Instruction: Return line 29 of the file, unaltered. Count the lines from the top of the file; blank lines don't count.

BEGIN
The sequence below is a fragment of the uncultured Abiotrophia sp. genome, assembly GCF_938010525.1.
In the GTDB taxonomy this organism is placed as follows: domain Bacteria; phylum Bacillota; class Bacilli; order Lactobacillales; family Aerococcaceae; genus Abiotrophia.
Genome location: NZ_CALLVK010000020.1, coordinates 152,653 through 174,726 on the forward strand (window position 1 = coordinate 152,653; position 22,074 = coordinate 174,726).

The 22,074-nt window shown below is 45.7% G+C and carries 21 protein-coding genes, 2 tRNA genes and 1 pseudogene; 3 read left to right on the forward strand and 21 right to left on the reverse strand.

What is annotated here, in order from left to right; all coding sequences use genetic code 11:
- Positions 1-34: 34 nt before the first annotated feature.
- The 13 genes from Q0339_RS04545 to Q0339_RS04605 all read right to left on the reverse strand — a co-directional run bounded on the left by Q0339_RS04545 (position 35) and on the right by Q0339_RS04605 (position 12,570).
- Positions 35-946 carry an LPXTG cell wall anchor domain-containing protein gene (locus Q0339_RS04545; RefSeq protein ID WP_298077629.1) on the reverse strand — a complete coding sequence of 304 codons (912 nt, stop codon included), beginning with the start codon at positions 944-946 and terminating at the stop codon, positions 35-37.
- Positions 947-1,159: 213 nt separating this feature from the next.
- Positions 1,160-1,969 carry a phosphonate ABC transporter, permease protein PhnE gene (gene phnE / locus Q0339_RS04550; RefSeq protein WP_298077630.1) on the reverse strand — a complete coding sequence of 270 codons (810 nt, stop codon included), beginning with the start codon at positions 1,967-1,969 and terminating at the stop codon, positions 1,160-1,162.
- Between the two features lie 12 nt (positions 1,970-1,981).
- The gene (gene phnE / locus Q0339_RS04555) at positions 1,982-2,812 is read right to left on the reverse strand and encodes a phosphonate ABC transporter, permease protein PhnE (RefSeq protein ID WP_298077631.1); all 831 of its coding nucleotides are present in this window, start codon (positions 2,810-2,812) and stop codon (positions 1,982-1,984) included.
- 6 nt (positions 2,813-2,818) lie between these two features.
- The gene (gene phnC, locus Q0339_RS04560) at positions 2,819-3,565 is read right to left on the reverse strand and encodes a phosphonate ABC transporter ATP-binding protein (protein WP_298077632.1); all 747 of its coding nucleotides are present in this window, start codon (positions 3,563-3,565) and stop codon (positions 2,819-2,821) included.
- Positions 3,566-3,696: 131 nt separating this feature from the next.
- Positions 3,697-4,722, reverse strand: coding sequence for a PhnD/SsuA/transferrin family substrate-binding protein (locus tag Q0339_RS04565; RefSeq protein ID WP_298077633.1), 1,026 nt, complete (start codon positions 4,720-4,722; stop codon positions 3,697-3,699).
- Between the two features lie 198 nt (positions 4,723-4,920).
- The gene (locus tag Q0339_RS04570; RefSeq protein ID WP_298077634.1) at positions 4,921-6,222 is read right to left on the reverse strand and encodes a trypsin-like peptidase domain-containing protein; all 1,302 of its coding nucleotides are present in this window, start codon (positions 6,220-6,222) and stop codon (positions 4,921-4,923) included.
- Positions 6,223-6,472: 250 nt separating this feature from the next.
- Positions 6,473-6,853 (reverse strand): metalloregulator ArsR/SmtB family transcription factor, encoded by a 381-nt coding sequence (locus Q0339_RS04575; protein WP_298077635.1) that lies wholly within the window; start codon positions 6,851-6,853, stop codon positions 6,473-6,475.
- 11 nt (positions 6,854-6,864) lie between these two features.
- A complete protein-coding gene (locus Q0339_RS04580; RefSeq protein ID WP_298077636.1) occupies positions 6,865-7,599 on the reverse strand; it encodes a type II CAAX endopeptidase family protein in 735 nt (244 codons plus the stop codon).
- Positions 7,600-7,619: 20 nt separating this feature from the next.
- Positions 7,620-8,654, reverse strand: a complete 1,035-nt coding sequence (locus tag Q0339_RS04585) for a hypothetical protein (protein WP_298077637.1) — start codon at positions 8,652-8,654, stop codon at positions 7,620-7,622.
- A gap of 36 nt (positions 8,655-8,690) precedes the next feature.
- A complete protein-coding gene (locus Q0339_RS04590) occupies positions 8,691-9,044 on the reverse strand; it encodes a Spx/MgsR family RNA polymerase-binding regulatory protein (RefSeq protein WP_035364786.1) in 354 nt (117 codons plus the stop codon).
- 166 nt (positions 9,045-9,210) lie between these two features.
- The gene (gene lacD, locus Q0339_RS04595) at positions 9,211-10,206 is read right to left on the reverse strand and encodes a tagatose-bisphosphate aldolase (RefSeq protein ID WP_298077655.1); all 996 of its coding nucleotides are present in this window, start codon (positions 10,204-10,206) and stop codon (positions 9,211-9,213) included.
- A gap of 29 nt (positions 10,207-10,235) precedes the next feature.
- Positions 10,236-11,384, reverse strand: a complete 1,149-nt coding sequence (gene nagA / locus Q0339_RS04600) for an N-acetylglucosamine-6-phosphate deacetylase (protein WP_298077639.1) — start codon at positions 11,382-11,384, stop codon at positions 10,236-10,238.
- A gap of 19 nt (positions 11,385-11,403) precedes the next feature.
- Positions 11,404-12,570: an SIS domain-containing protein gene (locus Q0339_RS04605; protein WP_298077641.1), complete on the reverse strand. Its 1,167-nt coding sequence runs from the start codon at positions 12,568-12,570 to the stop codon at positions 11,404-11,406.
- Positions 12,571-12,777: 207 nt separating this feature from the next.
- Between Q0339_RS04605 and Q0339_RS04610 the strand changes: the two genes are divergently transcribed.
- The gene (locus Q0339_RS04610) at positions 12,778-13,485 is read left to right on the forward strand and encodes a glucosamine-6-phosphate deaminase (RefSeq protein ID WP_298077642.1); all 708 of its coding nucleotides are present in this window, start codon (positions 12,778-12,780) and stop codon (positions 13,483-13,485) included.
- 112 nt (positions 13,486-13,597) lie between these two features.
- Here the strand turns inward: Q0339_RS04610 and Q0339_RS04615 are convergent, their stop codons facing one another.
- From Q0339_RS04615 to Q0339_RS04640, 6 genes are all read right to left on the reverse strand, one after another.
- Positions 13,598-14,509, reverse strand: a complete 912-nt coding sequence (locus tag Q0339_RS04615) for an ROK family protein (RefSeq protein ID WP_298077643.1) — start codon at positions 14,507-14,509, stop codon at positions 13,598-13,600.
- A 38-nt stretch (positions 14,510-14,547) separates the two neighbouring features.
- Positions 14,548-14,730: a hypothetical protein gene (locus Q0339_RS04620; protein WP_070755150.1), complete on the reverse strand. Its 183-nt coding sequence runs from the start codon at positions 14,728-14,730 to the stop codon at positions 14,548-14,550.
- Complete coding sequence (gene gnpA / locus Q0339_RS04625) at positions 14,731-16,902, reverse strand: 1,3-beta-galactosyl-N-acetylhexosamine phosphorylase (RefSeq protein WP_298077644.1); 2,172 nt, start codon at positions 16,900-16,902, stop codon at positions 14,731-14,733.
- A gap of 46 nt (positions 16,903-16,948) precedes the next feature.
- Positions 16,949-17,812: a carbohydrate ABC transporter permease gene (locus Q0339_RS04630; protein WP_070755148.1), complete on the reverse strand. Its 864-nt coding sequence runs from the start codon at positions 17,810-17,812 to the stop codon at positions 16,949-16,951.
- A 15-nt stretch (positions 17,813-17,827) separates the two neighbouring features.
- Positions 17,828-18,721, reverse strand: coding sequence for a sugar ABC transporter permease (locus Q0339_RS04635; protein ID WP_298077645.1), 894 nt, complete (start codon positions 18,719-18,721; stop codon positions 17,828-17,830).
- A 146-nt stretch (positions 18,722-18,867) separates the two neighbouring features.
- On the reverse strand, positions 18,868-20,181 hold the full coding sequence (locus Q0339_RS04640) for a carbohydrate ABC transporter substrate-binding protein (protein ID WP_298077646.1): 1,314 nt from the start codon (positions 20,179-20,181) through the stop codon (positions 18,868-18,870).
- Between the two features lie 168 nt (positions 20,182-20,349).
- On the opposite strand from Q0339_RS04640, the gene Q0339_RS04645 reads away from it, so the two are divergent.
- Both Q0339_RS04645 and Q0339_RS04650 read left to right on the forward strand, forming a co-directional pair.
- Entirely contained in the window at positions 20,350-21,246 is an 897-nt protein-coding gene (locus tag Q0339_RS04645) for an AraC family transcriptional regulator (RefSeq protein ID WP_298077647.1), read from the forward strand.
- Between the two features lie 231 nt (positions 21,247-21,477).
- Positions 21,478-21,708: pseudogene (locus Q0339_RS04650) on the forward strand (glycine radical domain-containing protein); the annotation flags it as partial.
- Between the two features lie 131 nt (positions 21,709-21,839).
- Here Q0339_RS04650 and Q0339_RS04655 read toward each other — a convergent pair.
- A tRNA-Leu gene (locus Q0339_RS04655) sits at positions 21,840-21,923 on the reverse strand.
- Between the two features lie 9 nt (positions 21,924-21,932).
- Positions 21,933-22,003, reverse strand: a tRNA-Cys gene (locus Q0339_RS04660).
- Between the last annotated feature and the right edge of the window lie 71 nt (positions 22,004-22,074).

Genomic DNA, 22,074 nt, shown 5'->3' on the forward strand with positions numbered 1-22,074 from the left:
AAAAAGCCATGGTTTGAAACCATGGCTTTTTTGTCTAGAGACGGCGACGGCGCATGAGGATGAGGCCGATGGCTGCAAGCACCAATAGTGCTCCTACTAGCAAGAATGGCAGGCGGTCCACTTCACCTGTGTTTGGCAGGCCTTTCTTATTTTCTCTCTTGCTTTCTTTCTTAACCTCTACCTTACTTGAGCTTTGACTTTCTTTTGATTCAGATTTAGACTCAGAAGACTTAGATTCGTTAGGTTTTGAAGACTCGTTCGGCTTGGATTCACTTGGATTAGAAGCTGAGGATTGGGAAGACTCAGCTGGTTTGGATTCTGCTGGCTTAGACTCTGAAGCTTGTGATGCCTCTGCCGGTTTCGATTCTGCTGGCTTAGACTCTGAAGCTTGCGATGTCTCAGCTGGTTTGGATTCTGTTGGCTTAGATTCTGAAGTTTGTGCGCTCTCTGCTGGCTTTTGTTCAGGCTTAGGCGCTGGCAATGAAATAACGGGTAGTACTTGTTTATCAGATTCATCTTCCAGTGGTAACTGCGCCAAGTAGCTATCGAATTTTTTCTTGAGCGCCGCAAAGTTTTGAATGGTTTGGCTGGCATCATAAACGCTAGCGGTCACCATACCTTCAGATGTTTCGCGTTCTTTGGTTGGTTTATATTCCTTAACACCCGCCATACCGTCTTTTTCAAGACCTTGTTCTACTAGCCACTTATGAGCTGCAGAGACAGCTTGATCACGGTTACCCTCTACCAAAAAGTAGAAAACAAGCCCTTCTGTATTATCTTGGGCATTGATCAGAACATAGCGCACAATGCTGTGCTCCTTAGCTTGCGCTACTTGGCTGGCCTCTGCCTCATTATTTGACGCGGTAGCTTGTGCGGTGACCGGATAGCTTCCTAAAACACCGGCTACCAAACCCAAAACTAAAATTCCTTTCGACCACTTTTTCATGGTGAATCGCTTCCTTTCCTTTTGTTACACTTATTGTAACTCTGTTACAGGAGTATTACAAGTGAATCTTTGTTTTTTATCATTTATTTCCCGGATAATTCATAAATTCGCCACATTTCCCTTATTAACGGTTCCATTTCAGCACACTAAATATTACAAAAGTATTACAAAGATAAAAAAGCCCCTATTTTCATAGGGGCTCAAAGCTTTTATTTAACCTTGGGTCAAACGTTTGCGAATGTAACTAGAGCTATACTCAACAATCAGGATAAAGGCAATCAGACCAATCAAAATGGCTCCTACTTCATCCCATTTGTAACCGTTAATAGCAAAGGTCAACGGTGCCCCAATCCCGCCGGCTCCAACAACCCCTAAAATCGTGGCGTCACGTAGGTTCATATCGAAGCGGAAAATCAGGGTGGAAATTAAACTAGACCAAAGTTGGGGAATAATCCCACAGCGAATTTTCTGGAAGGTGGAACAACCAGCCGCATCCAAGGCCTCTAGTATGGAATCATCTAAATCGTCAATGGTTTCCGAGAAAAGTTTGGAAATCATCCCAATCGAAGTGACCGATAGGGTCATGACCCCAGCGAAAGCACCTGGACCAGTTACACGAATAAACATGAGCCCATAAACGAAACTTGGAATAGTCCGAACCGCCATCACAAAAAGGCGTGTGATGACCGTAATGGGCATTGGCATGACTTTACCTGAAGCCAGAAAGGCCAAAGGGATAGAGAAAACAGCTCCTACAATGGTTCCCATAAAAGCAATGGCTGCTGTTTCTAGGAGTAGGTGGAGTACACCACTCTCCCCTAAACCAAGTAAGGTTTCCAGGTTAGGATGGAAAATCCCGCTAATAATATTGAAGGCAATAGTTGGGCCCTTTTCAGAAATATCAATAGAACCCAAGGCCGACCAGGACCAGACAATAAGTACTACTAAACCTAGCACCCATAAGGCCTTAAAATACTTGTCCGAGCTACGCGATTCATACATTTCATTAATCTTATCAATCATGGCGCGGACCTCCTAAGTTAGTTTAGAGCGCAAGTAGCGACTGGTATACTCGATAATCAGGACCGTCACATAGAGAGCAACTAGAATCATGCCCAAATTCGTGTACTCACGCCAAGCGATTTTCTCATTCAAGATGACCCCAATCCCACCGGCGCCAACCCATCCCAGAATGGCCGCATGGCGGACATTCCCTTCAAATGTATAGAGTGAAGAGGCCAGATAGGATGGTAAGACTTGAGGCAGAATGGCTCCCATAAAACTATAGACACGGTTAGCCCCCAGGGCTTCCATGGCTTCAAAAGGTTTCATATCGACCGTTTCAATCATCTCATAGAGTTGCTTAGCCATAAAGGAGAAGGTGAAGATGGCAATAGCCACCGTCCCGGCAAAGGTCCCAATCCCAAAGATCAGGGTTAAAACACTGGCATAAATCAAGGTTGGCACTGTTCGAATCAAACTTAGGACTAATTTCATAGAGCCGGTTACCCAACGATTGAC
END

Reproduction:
- A gap of 29 nt (positions 10,207-10,235) precedes the next feature.